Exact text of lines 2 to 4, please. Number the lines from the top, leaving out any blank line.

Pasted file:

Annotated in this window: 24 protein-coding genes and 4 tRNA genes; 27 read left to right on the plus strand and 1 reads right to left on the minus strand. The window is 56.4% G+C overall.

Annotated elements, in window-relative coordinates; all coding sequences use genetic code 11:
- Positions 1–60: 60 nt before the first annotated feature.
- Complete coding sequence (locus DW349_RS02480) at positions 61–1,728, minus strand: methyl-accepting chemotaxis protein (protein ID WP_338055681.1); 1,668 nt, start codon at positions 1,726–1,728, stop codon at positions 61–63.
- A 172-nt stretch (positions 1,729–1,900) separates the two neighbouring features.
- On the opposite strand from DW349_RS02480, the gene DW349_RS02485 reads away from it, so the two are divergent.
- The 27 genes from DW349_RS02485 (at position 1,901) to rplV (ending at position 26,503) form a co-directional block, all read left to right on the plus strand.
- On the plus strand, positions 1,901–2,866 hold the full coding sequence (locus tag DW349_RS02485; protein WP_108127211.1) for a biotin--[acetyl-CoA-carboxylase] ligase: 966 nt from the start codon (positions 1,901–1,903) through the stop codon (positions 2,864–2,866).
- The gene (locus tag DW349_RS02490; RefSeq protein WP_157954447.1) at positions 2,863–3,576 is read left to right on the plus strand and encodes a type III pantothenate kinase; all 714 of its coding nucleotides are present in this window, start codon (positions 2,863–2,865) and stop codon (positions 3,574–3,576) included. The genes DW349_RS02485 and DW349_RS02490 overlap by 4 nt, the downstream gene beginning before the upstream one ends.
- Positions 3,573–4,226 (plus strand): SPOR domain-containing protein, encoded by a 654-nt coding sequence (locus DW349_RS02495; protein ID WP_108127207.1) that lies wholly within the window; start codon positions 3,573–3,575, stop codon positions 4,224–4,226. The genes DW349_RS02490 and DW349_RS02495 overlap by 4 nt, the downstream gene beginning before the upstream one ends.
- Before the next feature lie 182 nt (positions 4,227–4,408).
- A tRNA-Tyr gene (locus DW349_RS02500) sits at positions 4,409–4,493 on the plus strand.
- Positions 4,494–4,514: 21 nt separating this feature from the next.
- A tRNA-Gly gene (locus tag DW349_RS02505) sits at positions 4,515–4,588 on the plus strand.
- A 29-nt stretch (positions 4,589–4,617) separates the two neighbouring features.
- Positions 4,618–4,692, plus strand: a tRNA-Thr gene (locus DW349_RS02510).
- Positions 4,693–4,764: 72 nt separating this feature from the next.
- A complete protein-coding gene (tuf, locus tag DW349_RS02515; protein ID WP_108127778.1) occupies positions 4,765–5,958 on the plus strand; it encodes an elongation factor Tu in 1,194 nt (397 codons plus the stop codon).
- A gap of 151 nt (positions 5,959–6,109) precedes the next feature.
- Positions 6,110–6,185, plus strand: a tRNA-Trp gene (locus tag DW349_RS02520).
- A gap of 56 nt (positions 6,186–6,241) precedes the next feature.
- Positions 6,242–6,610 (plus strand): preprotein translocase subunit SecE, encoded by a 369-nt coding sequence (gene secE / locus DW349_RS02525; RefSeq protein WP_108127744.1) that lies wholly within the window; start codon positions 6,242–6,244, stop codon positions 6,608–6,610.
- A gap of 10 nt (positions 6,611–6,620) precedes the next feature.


Annotated elements, in window-relative coordinates; all coding sequences use genetic code 11:
- Positions 1–60: 60 nt before the first annotated feature.
- Complete coding sequence (locus DW349_RS02480) at positions 61–1,728, minus strand: methyl-accepting chemotaxis protein (protein ID WP_338055681.1); 1,668 nt, start codon at positions 1,726–1,728, stop codon at positions 61–63.